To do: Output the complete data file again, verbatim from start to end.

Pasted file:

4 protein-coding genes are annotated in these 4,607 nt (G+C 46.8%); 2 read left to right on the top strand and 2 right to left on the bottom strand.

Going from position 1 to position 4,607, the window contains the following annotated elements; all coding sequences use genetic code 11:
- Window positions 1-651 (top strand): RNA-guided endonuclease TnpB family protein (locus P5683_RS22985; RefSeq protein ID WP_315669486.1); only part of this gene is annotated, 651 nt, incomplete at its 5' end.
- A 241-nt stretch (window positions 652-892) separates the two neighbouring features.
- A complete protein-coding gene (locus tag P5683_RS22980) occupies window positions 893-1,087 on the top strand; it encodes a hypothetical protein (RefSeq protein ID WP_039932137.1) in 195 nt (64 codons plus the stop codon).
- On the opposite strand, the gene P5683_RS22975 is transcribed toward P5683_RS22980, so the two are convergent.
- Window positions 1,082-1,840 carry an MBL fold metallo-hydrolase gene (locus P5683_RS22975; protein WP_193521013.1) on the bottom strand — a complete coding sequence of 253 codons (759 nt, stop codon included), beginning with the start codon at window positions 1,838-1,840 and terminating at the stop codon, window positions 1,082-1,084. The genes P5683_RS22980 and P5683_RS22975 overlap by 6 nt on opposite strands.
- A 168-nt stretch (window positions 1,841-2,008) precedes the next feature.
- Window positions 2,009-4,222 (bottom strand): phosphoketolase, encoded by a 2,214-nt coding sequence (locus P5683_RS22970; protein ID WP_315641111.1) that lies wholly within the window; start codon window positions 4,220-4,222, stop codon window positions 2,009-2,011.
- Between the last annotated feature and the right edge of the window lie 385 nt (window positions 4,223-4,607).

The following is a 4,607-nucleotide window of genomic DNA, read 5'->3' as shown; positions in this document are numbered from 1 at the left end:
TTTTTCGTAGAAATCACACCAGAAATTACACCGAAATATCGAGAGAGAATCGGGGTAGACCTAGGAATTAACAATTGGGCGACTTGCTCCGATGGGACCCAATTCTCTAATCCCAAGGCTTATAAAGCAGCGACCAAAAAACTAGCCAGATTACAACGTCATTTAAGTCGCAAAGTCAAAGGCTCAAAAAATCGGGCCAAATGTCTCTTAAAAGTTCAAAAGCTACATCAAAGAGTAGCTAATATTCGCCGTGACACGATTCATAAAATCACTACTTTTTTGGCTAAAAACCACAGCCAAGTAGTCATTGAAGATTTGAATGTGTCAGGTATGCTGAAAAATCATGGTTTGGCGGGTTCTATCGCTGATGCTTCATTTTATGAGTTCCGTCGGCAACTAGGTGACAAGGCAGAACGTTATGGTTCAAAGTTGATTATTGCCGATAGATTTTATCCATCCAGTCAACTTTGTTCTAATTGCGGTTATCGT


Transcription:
4 protein-coding genes are annotated in these 4,607 nt (G+C 46.8%); 2 read left to right on the top strand and 2 right to left on the bottom strand.

Going from position 1 to position 4,607, the window contains the following annotated elements; all coding sequences use genetic code 11:
- Window positions 1-651 (top strand): RNA-guided endonuclease TnpB family protein (locus P5683_RS22985; RefSeq protein ID WP_315669486.1); only part of this gene is annotated, 651 nt, incomplete at its 5' end.
- A 241-nt stretch (window positions 652-892) separates the two neighbouring features.
- A complete protein-coding gene (locus tag P5683_RS22980) occupies window positions 893-1,087 on the top strand; it encodes a hypothetical protein (RefSeq protein ID WP_039932137.1) in 195 nt (64 codons plus the stop codon).
- On the opposite strand, the gene P5683_RS22975 is transcribed toward P5683_RS22980, so the two are convergent.
- Window positions 1,082-1,840 carry an MBL fold metallo-hydrolase gene (locus P5683_RS22975; protein WP_193521013.1) on the bottom strand — a complete coding sequence of 253 codons (759 nt, stop codon included), beginning with the start codon at window positions 1,838-1,840 and terminating at the stop codon, window positions 1,082-1,084. The genes P5683_RS22980 and P5683_RS22975 overlap by 6 nt on opposite strands.
- A 168-nt stretch (window positions 1,841-2,008) precedes the next feature.
- Window positions 2,009-4,222 (bottom strand): phosphoketolase, encoded by a 2,214-nt coding sequence (locus P5683_RS22970; protein ID WP_315641111.1) that lies wholly within the window; start codon window positions 4,220-4,222, stop codon window positions 2,009-2,011.
- Between the last annotated feature and the right edge of the window lie 385 nt (window positions 4,223-4,607).

The following is a 4,607-nucleotide window of genomic DNA, read 5'->3' as shown; positions in this document are numbered from 1 at the left end:
TTTTTCGTAGAAATCACACCAGAAATTACACCGAAATATCGAGAGAGAATCGGGGTAGACCTAGGAATTAACAATTGGGCGACTTGCTCCGATGGGACCCAATTCTCTAATCCCAAGGCTTATAAAGCAGCGACCAAAAAACTAGCCAGATTACAACGTCATTTAAGTCGCAAAGTCAAAGGCTCAAAAAATCGGGCCAAATGTCTCTTAAAAGTTCAAAAGCTACATCAAAGAGTAGCTAATATTCGCCGTGACACGATTCATAAAATCACTACTTTTTTGGCTAAAAACCACAGCCAAGTAGTCATTGAAGATTTGAATGTGTCAGGTATGCTGAAAAATCATGGTTTGGCGGGTTCTATCGCTGATGCTTCATTTTATGAGTTCCGTCGGCAACTAGGTGACAAGGCAGAACGTTATGGTTCAAAGTTGATTATTGCCGATAGATTTTATCCATCCAGTCAACTTTGTTCTAATTGCGGTTATCGT